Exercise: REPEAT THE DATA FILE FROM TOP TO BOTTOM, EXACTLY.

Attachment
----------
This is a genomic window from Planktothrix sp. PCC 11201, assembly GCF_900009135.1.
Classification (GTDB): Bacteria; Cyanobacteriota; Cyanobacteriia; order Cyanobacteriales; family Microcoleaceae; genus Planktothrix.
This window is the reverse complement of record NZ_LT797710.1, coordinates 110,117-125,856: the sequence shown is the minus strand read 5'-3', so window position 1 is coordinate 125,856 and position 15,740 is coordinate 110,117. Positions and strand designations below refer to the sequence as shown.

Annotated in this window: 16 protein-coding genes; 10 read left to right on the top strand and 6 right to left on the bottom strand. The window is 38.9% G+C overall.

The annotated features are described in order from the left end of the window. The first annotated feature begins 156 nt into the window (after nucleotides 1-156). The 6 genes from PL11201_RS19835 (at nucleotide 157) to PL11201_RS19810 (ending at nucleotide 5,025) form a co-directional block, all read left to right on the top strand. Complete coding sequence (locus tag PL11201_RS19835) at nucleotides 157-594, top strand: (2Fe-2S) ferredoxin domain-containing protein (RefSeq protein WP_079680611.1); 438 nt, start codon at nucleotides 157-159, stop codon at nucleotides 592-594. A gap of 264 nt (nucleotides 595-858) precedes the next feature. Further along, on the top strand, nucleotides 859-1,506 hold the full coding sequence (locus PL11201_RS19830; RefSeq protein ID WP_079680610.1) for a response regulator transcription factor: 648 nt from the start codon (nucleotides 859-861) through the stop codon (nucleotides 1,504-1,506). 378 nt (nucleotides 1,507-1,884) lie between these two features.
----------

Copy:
This is a genomic window from Planktothrix sp. PCC 11201, assembly GCF_900009135.1.
Classification (GTDB): Bacteria; Cyanobacteriota; Cyanobacteriia; order Cyanobacteriales; family Microcoleaceae; genus Planktothrix.
This window is the reverse complement of record NZ_LT797710.1, coordinates 110,117-125,856: the sequence shown is the minus strand read 5'-3', so window position 1 is coordinate 125,856 and position 15,740 is coordinate 110,117. Positions and strand designations below refer to the sequence as shown.

Annotated in this window: 16 protein-coding genes; 10 read left to right on the top strand and 6 right to left on the bottom strand. The window is 38.9% G+C overall.

The annotated features are described in order from the left end of the window. The first annotated feature begins 156 nt into the window (after nucleotides 1-156). The 6 genes from PL11201_RS19835 (at nucleotide 157) to PL11201_RS19810 (ending at nucleotide 5,025) form a co-directional block, all read left to right on the top strand. Complete coding sequence (locus tag PL11201_RS19835) at nucleotides 157-594, top strand: (2Fe-2S) ferredoxin domain-containing protein (RefSeq protein WP_079680611.1); 438 nt, start codon at nucleotides 157-159, stop codon at nucleotides 592-594. A gap of 264 nt (nucleotides 595-858) precedes the next feature. Further along, on the top strand, nucleotides 859-1,506 hold the full coding sequence (locus PL11201_RS19830; RefSeq protein ID WP_079680610.1) for a response regulator transcription factor: 648 nt from the start codon (nucleotides 859-861) through the stop codon (nucleotides 1,504-1,506). 378 nt (nucleotides 1,507-1,884) lie between these two features.